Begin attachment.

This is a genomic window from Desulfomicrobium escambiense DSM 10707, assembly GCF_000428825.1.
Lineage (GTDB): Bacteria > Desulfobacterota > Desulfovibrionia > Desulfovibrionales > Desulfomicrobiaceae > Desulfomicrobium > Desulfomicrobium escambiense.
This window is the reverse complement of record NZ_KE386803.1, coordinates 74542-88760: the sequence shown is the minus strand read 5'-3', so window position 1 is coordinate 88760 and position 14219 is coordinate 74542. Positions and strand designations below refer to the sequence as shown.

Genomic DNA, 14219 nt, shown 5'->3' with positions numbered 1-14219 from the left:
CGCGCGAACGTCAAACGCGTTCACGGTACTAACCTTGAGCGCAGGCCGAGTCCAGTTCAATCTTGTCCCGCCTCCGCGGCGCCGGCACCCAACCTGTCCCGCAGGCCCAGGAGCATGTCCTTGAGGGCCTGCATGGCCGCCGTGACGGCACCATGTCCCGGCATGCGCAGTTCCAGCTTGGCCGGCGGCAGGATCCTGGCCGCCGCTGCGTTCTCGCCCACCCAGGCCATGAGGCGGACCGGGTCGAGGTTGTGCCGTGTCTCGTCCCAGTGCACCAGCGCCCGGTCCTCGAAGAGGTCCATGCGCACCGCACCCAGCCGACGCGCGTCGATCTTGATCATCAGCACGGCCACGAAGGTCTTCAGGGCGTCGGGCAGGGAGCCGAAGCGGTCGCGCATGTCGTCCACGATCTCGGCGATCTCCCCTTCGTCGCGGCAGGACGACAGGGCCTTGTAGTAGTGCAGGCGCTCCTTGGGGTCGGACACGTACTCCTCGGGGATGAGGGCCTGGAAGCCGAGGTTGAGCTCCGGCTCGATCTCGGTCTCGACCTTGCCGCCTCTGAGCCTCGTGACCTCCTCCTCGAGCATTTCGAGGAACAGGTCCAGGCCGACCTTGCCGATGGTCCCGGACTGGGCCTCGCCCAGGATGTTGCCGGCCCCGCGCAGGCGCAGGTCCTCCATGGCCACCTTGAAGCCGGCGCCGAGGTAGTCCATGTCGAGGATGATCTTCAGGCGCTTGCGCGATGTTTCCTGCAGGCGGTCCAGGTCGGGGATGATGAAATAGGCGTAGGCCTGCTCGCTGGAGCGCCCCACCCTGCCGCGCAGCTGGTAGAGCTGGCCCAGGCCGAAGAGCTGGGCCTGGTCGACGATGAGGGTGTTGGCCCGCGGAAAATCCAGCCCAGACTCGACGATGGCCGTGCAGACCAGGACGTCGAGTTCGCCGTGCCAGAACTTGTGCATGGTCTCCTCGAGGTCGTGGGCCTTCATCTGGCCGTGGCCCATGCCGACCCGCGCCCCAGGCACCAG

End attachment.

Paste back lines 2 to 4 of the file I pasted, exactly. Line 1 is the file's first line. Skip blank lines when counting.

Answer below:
Lineage (GTDB): Bacteria > Desulfobacterota > Desulfovibrionia > Desulfovibrionales > Desulfomicrobiaceae > Desulfomicrobium > Desulfomicrobium escambiense.
This window is the reverse complement of record NZ_KE386803.1, coordinates 74542-88760: the sequence shown is the minus strand read 5'-3', so window position 1 is coordinate 88760 and position 14219 is coordinate 74542. Positions and strand designations below refer to the sequence as shown.

Genomic DNA, 14219 nt, shown 5'->3' with positions numbered 1-14219 from the left: